**Proclus** was a Greek philosopher who became head of Plato's Academy and is important mathematically for his commentaries on the work of other mathematicians.

- Proclus was brought up at Xanthus, on the south coast of Lycia, where he attended school.
- Proclus was not entirely satisfied with the education he was receiving in philosophy in Alexandria so, while still a teenager, he moved from Alexandria to Athens where he studied at Plato's Academy under the philosophers Plutarch of Athens and Syrianus (a pupil of Plutarch).
- He progressed from being a student at the Academy to teaching there then, on the death of Syrianus, Proclus became head of the Academy.
- At the Academy Proclus appears to have been well off and to have helped his friends and relations financially.
- Proclus was to remain as head of the Academy until his death.
- A man of great learning, Proclus was regarded with great veneration by his contemporaries.
- Other developers of these ideas were Plutarch and Syrianus, the teachers of Proclus.
- Proclus wrote Commentary on Euclid which is our principal source about the early history of Greek geometry.
- for Proclus the "Elements of Euclid" had the good fortune not to be contradicted either by the Chaldean Oracles or by the speculations of Pythagoreans old and new.
- Proclus had access to books which are now lost and others, already lost in Proclus's time, were described based on extracts in other books available to Proclus.
- The notes on the postulates and axioms are preceded by a general discussion of the principles of geometry, hypotheses, postulates and axioms, and their relation to one another; here as usual Proclus quotes the opinions of all the important authorities.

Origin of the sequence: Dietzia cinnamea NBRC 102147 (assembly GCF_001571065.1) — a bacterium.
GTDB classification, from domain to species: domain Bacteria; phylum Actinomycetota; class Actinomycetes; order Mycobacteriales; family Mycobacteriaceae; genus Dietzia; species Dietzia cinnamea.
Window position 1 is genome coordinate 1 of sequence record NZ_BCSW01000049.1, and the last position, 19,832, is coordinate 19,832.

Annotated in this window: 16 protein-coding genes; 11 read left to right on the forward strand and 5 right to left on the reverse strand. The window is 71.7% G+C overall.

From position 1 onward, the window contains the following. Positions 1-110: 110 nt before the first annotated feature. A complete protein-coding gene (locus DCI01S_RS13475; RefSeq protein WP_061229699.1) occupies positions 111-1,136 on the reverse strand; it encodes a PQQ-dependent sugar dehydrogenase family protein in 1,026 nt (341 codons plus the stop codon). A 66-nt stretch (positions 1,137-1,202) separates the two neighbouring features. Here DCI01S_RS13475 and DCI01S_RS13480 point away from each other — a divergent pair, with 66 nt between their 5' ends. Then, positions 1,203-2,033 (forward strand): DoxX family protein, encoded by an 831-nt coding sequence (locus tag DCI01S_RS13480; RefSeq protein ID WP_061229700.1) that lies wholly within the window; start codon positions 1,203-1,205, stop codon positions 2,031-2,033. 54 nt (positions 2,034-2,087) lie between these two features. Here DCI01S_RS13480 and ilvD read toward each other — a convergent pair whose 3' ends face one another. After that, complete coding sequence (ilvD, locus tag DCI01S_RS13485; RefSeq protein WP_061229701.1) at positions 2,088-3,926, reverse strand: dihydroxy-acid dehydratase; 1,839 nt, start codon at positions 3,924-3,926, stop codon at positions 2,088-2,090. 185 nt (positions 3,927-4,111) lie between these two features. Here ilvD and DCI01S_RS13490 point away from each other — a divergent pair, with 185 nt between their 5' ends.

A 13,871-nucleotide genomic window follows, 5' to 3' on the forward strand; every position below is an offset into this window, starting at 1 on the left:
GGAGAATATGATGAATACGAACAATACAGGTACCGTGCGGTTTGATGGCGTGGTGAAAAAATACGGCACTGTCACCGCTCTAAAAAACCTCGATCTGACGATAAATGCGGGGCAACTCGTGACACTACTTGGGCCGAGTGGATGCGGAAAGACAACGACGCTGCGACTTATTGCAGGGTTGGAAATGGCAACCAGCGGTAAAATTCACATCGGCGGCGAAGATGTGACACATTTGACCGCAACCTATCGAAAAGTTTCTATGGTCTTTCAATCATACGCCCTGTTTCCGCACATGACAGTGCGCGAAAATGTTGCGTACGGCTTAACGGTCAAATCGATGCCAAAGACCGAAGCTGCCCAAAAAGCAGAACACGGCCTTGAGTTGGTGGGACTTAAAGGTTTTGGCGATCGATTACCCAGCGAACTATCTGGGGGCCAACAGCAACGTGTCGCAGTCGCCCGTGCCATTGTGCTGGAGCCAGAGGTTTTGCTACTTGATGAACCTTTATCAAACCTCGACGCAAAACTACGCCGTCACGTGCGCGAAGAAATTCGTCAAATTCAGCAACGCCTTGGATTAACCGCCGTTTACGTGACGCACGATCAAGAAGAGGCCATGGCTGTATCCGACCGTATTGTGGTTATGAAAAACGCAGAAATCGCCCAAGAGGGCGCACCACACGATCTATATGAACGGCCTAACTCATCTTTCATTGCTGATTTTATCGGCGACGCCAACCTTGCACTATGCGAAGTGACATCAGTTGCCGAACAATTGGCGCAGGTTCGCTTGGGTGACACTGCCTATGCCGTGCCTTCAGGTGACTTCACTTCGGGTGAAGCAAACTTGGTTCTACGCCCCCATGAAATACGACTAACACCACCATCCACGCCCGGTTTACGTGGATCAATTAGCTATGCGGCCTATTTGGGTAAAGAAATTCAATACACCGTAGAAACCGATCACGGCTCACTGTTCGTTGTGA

- Another interesting part of Proclus's commentary is his discussion of the critics of geometry.
- Proclus also wrote Hypotyposis, an introduction to the astronomical theories of Hipparchus and Ptolemy in which he described the mathematical theory of the planets based on epicycles and on eccentrics.
- Nothing here is original and Proclus is proving results first given by Hipparchus and Ptolemy.
- However, although Proclus believed that this theory should be studied by his students at the Academy, he was not uncritical, suggesting that the theory was overly complicated and also that it was an ad hoc theory with no reason to explain its various parts.
- In his astronomical writings, Proclus described how the water clock invented by Heron could be used to measure the apparent diameter of the Sun.
- Proclus's method can be used at the equinox.
- Among Proclus's many works are Liber de causis (Book of Causes), Institutio theologica (Elements of Theology), a concise exposition of metaphysics, Elements of Physics, largely giving Aristotle's views, and In Platonis theologiam (Platonic Theology) giving Plato's metaphysics.

Born about 411, Constantinople (now Istanbul), Byzantium (now Turkey). Died 17 April 485, Athens, Greece.

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Ancient Greek, Astronomy, Geometry, Origin Turkey, Physics, Puzzles And Problems, Special Numbers And Numerals

**Oâ€™Connor, John J; Robertson, Edmund F**: MacTutor History of Mathematics Archive